Saturday, February 26, 2011


            Shakespeare’s play Hamlet tells the story of a son’s struggle with a request from the ghost of his father to avenge his death by killing his murderer. The disgruntled spirit reveals that the murderer is Hamlet’s Uncle Claudius who has since married Hamlet’s mother Gertrude and assumed the role of the King. When the gravity of the request sinks in, Hamlet finds himself contemplating suicide and asks, “To be or not to be: that is the question . . .?”[2] The issue Hamlet faces is rooted in the wise advice given earlier in the play by Polonius to his son, “This above all: to thine own self be true.”[3]
            As Hamlet struggles with understanding who he is to be, he exclaims, “What a piece of work is a man! how noble in reason! . . .in apprehension how like a god! the beauty of the world! the paragon of animals!”[4]  In this oratory, Hamlet points out the downfall of many of us, the mistaken belief that humanity is the pinnacle of creation. Hamlet catches himself and asks another question, “And yet, to me, what is this quintessence of dust?” In this moment, he seems to realize that he is the same stuff of the rest of the cosmos, simple stardust. As the story unfolds, Hamlet forgets this awareness and returns once more to a pursuit of vengeance passed on to him from the dysfunctional ghost of his father. By the end of the play, all of the major characters are dead. Their quest for control via dominance, greed, lust, or revenge results in the typical ending of any game of hierarchical pursuit.
            Dealing with the drama of the death of a father at the hands of an uncle is not something many of us face, but conjured spirits visit us regularly with their temptations. Mary Oliver speaks of these temptations in her poem “The Journey” where she writes, “the voices around you kept shouting their bad advice. . . . ‘Mend my life’ each voice cried.”[5] When we fall into the trap of living our lives to satisfy someone else, we in essence commit our own spiritual suicide by veering from our truth. The voices of distraction creep in many times, often so subtle that we may not be sure we really hear them, or cannot tell from where they come, or perhaps prefer to deny that they exist. Beginning to understand who we are requires acknowledgement of the source of the voices.  Then we can mend our own lives.
            As a child, I used to spend time in a small patch of woods behind the house where I grew up. Those woods were a place where I felt connected; the sound of the poplar leaves vibrating with the wind, the sound of a great horned owl hooting through the trees, or a chickadee calling out in a soft “chick-a-dee-dee-dee” call—these were the voices of clarity. Somewhere along the way, I stopped walking into those woods and began a quest for an easy fix to the troubles in my life. I took many wrong paths, but I learned that there is more to life than simply taking the easy way. Eventually the woods from my childhood were cut down, paved over, and a shopping complex was built in their place. When I go back to my hometown, it seems that a piece of me was paved over along with the other creatures that inhabited that patch of woods. This is the piece that I need to reclaim if I want to achieve my own sense of being.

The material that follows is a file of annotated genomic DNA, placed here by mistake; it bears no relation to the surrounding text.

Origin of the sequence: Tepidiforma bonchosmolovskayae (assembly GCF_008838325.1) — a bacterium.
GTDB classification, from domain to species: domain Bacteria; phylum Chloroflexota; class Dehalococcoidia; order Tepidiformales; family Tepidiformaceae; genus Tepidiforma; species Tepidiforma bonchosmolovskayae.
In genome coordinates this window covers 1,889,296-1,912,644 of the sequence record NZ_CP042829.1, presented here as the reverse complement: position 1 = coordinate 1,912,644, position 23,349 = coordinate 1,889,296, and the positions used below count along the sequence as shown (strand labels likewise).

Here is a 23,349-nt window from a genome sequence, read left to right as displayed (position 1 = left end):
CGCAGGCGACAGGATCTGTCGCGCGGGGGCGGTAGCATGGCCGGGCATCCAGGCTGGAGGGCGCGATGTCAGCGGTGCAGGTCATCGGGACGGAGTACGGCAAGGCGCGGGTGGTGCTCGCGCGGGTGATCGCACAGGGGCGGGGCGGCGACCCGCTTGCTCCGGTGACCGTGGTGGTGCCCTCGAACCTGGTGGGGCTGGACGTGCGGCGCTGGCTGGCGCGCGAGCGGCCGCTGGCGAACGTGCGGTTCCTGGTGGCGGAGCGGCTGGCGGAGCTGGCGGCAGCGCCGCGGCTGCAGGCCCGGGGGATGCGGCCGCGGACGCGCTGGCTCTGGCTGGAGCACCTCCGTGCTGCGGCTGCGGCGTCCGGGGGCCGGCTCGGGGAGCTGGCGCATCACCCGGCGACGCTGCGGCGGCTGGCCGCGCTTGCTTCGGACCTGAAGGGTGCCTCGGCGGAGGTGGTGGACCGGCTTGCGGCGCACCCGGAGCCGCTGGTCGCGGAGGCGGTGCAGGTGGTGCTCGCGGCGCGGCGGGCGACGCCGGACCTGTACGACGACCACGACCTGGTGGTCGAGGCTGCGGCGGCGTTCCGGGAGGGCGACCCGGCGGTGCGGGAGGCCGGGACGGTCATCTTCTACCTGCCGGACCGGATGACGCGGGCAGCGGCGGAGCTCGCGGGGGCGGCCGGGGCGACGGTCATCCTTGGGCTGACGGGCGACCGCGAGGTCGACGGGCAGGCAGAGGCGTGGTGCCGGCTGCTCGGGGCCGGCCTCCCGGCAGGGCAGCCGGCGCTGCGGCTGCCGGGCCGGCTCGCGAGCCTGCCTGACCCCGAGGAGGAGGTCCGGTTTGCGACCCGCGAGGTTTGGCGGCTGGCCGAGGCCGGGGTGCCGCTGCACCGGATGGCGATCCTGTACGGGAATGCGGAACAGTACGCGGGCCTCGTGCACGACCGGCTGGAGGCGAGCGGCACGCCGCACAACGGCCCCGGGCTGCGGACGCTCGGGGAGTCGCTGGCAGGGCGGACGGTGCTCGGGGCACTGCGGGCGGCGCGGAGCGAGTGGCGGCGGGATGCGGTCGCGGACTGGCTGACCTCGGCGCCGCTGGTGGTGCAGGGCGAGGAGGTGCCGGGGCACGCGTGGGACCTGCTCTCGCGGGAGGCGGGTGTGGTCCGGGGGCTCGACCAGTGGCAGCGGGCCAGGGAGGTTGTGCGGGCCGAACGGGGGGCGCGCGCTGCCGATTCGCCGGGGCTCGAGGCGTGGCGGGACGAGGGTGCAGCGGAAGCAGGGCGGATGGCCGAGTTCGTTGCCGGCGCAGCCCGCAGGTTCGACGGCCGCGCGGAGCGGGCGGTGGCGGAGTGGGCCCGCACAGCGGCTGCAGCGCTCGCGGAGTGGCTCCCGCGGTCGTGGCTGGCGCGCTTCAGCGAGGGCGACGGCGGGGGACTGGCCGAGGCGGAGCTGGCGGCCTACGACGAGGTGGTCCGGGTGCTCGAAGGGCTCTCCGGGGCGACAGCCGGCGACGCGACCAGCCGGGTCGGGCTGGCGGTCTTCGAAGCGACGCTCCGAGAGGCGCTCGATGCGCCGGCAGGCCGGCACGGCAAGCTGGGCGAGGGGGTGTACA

Later in life I found myself in a career as an environmental engineer, a job that was essentially about cleaning up the messes of humanity. The patch of pavement that was my old neighborhood was a small precursor of the devastation that continues to occur throughout the larger world. This devastation includes the likes of global warming, extinction of species, contamination of ground and surface waters, pollution of the air, and urban sprawl. Our lifestyle and its side effects create endless “opportunities” for environmental engineers. Like the Rolling Stones song, my work was a place where “I [couldn’t] get no satisfaction,”[6] for no matter how hard I tried, there was always more seemingly meaningless work to be done. Looking at the world as an endless source of resources and a bottomless sink for dumping our wastes resulted in my calling being warped into one that was mostly about enabling our communities to continue their habit of using the natural world as one more fix for the lack of meaning in our lives.